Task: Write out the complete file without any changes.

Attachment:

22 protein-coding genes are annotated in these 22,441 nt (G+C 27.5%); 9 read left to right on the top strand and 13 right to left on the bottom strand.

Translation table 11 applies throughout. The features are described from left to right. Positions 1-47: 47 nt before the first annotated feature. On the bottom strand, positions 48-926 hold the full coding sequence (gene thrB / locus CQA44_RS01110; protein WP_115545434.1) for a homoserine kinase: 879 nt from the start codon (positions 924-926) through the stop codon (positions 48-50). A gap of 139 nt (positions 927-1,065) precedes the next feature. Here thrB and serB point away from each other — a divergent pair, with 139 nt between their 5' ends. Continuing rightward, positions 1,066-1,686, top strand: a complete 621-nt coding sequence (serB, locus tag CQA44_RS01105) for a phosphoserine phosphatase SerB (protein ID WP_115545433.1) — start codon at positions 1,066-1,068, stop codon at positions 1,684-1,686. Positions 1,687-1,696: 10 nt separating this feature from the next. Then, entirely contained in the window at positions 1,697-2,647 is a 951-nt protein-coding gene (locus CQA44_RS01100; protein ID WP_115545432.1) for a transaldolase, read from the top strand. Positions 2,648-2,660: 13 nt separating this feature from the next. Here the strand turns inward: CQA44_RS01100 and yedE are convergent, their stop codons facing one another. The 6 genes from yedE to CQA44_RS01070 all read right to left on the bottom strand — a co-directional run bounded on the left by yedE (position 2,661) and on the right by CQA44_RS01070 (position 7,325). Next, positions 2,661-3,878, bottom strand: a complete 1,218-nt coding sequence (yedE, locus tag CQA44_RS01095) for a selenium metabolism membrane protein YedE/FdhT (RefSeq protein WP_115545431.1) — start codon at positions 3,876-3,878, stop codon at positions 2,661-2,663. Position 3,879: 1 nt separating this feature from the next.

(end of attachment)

22 protein-coding genes are annotated in these 22,441 nt (G+C 27.5%); 9 read left to right on the top strand and 13 right to left on the bottom strand.

Translation table 11 applies throughout. The features are described from left to right. Positions 1-47: 47 nt before the first annotated feature. On the bottom strand, positions 48-926 hold the full coding sequence (gene thrB / locus CQA44_RS01110; protein WP_115545434.1) for a homoserine kinase: 879 nt from the start codon (positions 924-926) through the stop codon (positions 48-50). A gap of 139 nt (positions 927-1,065) precedes the next feature. Here thrB and serB point away from each other — a divergent pair, with 139 nt between their 5' ends. Continuing rightward, positions 1,066-1,686, top strand: a complete 621-nt coding sequence (serB, locus tag CQA44_RS01105) for a phosphoserine phosphatase SerB (protein ID WP_115545433.1) — start codon at positions 1,066-1,068, stop codon at positions 1,684-1,686. Positions 1,687-1,696: 10 nt separating this feature from the next. Then, entirely contained in the window at positions 1,697-2,647 is a 951-nt protein-coding gene (locus CQA44_RS01100; protein ID WP_115545432.1) for a transaldolase, read from the top strand. Positions 2,648-2,660: 13 nt separating this feature from the next. Here the strand turns inward: CQA44_RS01100 and yedE are convergent, their stop codons facing one another. The 6 genes from yedE to CQA44_RS01070 all read right to left on the bottom strand — a co-directional run bounded on the left by yedE (position 2,661) and on the right by CQA44_RS01070 (position 7,325). Next, positions 2,661-3,878, bottom strand: a complete 1,218-nt coding sequence (yedE, locus tag CQA44_RS01095) for a selenium metabolism membrane protein YedE/FdhT (RefSeq protein WP_115545431.1) — start codon at positions 3,876-3,878, stop codon at positions 2,661-2,663. Position 3,879: 1 nt separating this feature from the next.